Danielle and Justin Walker, owners of Walkers Maine in Cape Neddick, shut down their 2-year-old restaurant on St. Patrick’s Day 2020, let 24 employees go, and quickly pivoted to takeout and delivery to try to survive the pandemic. Stressful? No doubt.

But then, two weeks later, their stress levels went through the roof – literally. A fire in the attic of the restaurant caused extensive water damage, and the couple had to wrestle with extensive (and expensive) repairs, as well as the threat of the coronavirus and the depression and anxiety they felt at seeing their life’s dream in ashes. It was, Danielle Walker said, “terrifying.”

To get through it, the couple connected with other struggling restaurant owners through the many fundraisers held in the early part of the pandemic, and fed off the energy of those events. They commiserated with other restaurant people on social media, and sometimes those online messages led to empathetic phone calls. They bought a state park pass and went on camping trips with restaurant friends “to get a reprieve, stop the noise,” Walker said.

“The biggest outlet for stress and anxiety that we found was actually in our own restaurant community, and leaning on those who were going through the same thing we were,” she said. “Not many in our normal circle of friends could identify with what we were going through.”

The restaurant industry is incredibly stressful by its very nature. But the pandemic put extra helpings of mental health issues on the plate, right alongside health concerns about catching the virus, worries about keeping staff safe, and uncertainty about restaurants’ very financial survival. Nationally, restaurant industry groups have urged that more attention be paid to dealing with depression and anxiety, and maintaining sobriety. (The James Beard Foundation has put together an extensive list of mental health resources for restaurant workers.)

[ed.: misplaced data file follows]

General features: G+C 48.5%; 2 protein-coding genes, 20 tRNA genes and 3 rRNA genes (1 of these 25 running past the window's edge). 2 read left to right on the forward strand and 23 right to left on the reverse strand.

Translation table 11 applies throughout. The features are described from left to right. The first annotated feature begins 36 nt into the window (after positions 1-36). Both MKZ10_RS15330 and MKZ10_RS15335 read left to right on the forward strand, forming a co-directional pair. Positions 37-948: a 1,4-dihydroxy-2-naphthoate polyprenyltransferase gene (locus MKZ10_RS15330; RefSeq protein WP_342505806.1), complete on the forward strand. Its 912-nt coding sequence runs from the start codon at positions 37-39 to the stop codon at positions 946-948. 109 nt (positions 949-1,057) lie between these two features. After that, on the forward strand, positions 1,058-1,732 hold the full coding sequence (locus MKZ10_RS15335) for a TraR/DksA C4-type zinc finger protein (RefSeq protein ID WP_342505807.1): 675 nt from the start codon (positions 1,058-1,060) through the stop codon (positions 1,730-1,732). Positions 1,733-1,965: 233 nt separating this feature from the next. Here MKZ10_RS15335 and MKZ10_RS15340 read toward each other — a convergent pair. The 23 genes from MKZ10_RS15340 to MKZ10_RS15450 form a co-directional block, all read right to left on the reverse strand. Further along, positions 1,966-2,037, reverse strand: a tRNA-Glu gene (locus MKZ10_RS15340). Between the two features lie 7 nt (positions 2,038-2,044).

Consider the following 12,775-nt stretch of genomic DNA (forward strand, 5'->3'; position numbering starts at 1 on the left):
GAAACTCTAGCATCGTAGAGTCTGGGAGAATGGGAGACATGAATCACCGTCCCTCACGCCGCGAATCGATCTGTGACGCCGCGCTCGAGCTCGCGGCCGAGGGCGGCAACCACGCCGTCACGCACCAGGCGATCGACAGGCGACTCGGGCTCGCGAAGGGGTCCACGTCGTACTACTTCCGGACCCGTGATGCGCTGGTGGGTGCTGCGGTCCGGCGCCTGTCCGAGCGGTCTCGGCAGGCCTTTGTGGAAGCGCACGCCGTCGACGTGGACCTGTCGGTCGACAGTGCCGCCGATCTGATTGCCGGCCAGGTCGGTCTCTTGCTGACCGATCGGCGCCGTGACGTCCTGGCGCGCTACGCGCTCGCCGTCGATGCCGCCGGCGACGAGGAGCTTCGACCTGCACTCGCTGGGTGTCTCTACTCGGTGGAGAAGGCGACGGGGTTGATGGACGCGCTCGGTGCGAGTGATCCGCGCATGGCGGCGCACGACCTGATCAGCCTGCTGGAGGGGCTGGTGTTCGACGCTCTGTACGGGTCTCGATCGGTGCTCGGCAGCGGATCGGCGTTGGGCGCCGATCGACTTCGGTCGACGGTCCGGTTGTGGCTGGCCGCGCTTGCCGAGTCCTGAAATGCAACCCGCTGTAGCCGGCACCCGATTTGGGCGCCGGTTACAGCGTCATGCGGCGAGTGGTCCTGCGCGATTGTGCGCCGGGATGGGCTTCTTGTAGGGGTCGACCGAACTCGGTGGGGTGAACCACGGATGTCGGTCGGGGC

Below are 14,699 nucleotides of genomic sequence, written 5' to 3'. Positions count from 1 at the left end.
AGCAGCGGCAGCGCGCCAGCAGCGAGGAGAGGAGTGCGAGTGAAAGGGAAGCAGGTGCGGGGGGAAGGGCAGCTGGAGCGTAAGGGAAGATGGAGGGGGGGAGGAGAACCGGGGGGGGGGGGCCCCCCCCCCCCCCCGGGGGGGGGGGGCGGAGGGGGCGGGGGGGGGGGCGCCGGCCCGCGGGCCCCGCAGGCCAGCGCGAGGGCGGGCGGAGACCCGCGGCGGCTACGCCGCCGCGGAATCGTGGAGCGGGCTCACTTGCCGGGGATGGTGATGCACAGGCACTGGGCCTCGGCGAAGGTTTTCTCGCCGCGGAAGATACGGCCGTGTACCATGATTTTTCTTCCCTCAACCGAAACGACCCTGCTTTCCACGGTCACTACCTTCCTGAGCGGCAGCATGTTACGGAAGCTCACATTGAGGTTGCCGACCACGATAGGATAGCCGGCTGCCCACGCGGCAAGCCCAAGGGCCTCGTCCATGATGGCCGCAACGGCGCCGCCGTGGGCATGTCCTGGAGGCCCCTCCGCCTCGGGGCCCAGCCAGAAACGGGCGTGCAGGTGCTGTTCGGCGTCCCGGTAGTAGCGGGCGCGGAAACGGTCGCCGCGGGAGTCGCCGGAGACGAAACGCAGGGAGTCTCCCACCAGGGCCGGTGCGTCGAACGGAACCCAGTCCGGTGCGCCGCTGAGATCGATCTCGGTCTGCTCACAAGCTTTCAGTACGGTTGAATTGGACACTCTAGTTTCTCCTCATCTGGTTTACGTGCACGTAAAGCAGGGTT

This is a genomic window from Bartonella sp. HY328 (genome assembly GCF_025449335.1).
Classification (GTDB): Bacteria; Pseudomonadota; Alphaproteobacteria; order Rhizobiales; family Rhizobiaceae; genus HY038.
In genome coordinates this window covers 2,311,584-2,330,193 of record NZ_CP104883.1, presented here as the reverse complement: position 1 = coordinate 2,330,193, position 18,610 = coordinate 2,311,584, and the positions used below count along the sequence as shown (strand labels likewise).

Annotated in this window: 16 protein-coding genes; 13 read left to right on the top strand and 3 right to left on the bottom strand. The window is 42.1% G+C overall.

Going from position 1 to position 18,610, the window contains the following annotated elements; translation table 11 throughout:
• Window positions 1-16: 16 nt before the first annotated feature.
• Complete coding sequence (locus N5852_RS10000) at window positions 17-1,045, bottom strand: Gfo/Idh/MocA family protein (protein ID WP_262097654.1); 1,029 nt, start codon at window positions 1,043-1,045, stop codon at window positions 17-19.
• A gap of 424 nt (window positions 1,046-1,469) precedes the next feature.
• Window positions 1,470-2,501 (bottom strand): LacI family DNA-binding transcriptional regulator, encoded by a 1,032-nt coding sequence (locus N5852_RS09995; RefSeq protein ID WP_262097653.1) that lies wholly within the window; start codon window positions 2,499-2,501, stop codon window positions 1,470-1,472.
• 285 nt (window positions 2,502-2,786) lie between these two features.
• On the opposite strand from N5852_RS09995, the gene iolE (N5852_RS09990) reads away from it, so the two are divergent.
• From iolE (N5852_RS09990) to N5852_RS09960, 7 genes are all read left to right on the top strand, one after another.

Local restaurateurs have made it through the past year with the help of friends, exercise, meditative activities, time in nature, and therapy. Some say that although they have been working extraordinarily hard to save their businesses, being forced to slow down during temporary closures and standing in nearly empty dining rooms has given them a new perspective and an appreciation for a better work-life balance – not only for themselves, but for their employees as well.

“What the pandemic did is, it showed us that it’s OK to slow down, and that in slowing down you’re able to remember what’s important,” said Jesse Bania, general manager of Solo Italiano on Commercial Street in Portland.

Miller adjusts weights in his home gym. His commitment to exercise has become inviolable. “If I get out of work at midnight, I don’t care,” Miller said. “I go home and work out until one or two in the morning.” Ariana van den Akker

Gym rat

Like Walker, Austin Miller, chef/owner of the Japanese restaurant Mami on Fore Street in Portland, says the early part of the pandemic was “terrifying.” When coronavirus hit, Miller shut the restaurant down for a week, then began to offer curbside pick-up only. He worked alone in the kitchen for three months, which he says was “very weird.” He took comfort in the fact that if Mami failed, he’d still be able to find work in someone else’s kitchen.